We all know that for a camera to work, it needs a couple of lenses stuck on each other to capture light and deliver it on the sensor to produce a sharp image. This is also the main reason why even the thinnest and most powerful smartphones still has to deal with camera bump. The lens used in the camera is as essential as the sensor itself and we can’t change that, at least for now.
Engineers at California Institute of Technology (Caltech) just developed a camera design which replaces the camera lenses with ultra-thin optical phased array (OPA), means it is using math as a substitute for lenses.
“Here, like most other things in life, timing is everything. With our new system, you can selectively look in a desired direction and at a very small part of the picture in front of you at any given time, by controlling the timing with femto-second—quadrillionth of a second—precision,” says Ali Hajimiri, an engineering professor at Caltech and principal investigator of the paper.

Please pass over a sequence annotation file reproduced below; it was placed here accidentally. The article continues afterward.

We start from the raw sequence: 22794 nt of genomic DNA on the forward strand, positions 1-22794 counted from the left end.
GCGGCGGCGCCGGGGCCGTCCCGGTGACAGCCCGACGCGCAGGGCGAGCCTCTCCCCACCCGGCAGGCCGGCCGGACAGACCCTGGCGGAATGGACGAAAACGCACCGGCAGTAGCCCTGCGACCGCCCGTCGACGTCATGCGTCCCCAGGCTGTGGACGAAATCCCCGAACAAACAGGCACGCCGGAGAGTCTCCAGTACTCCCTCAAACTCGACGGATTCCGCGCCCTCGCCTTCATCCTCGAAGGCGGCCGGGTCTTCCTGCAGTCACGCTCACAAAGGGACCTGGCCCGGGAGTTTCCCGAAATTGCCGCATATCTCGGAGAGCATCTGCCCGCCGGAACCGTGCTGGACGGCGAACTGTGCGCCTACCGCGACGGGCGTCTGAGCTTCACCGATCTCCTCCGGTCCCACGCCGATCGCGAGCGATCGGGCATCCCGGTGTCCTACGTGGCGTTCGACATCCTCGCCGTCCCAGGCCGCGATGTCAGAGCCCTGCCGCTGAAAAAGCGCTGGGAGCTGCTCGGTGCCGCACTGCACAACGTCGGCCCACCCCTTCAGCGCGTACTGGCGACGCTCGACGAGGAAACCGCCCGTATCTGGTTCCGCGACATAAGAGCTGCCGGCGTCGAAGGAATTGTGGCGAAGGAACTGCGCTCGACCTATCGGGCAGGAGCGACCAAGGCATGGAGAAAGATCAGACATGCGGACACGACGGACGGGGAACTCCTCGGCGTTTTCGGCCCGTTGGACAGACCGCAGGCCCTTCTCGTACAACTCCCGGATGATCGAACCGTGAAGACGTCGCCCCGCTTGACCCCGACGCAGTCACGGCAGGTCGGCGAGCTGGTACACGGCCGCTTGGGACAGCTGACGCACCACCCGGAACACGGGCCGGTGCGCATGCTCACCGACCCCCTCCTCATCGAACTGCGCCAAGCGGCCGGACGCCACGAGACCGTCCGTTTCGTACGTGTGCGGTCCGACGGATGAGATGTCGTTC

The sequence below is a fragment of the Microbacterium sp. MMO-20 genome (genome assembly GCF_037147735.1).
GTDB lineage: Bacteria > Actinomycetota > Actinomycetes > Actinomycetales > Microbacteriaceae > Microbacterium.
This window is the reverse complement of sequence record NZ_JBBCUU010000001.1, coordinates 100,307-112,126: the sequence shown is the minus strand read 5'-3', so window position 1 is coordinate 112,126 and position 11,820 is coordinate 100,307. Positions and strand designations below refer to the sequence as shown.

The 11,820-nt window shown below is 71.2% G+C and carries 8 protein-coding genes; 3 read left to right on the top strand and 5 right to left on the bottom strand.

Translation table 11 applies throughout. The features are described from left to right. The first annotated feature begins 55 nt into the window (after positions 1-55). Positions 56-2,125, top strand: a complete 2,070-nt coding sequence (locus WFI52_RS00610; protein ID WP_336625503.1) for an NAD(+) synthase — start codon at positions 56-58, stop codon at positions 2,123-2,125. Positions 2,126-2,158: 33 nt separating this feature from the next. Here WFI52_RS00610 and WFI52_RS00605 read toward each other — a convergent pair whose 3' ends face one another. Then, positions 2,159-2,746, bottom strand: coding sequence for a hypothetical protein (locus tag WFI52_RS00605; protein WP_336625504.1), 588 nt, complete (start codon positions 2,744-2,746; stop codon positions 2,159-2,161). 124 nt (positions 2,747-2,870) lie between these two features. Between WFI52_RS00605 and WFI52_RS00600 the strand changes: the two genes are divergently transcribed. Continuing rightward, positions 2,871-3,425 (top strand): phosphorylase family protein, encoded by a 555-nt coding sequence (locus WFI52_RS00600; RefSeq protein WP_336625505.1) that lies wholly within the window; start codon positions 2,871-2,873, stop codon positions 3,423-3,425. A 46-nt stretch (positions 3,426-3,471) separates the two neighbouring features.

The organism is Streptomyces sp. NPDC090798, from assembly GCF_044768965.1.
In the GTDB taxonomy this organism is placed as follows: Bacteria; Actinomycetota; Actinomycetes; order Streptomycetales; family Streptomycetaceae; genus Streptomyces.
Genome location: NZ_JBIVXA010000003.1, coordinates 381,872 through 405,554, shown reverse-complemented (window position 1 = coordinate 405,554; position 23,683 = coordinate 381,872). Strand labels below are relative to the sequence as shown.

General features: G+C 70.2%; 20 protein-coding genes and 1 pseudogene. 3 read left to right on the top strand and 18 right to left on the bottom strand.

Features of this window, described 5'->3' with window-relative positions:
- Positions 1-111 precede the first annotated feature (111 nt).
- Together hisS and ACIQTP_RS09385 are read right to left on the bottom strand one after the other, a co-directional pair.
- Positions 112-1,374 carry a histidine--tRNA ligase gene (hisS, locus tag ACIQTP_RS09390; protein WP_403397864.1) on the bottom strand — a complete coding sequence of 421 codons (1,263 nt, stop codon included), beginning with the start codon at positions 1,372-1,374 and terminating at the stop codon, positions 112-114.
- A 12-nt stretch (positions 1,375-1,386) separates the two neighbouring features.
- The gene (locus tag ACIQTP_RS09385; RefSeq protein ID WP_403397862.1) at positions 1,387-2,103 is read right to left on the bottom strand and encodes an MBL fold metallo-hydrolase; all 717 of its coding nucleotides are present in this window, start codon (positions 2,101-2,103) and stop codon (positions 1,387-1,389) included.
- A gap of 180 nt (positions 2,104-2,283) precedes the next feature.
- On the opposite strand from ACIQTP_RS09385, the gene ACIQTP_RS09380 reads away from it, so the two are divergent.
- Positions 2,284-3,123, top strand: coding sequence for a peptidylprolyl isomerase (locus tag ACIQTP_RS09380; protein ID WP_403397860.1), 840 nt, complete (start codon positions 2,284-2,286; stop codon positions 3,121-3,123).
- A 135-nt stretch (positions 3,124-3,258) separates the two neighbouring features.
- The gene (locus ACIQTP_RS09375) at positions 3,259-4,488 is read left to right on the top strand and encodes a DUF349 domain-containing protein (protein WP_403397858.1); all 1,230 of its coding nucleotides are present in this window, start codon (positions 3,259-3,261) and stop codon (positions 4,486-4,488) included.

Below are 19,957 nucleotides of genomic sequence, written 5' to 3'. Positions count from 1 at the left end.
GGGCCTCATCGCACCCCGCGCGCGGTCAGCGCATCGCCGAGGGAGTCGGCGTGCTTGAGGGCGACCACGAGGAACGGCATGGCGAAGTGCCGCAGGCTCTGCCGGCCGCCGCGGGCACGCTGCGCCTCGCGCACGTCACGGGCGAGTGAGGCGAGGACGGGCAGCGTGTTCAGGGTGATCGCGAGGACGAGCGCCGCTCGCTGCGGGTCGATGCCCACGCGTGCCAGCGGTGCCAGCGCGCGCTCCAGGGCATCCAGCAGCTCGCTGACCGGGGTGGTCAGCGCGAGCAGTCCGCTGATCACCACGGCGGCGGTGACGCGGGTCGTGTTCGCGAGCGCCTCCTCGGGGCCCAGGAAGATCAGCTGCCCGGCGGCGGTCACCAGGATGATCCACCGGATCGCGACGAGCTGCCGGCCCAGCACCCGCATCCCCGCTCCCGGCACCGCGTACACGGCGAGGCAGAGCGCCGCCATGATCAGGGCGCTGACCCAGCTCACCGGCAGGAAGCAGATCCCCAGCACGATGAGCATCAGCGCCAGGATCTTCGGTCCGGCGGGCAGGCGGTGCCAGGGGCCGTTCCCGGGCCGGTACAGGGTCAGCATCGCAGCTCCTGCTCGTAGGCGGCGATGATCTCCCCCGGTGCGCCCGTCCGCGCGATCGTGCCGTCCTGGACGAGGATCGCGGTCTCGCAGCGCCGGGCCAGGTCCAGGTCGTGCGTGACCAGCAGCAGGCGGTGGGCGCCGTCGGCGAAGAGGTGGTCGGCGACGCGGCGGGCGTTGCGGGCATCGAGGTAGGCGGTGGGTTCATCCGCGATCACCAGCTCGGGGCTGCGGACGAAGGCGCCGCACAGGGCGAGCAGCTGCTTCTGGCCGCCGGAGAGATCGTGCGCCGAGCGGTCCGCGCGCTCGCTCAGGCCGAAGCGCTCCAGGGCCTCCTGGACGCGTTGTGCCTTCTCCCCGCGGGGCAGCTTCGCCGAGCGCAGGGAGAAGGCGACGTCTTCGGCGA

“We’ve created a single thin layer of integrated silicon photonics that emulates the lens and sensor of a digital camera, reducing the thickness and cost of digital cameras.It can mimic a regular lens, but can switch from a fish-eye to a telephoto lens instantaneously—with just a simple adjustment in the way the array receives light,” professor Hajimiri added.
“What the camera does is similar to looking through a thin straw and scanning it across the field of view. We can form an image at an incredibly fast speed by manipulating the light instead of moving a mechanical object,” says Reza Fatemi, lead author of the paper.
Read the paper here:“An 8X8 Heterodyne Lens-less OPA Camera”
The lensless camera array are only capable of capturing low resolution photos for now. Currently, the chips contains 8×8 grid with 64 sensor. The team aims to scaling up the camera by designing chips that have much larger sensors to improve the light sensitivity and create a high resolution image.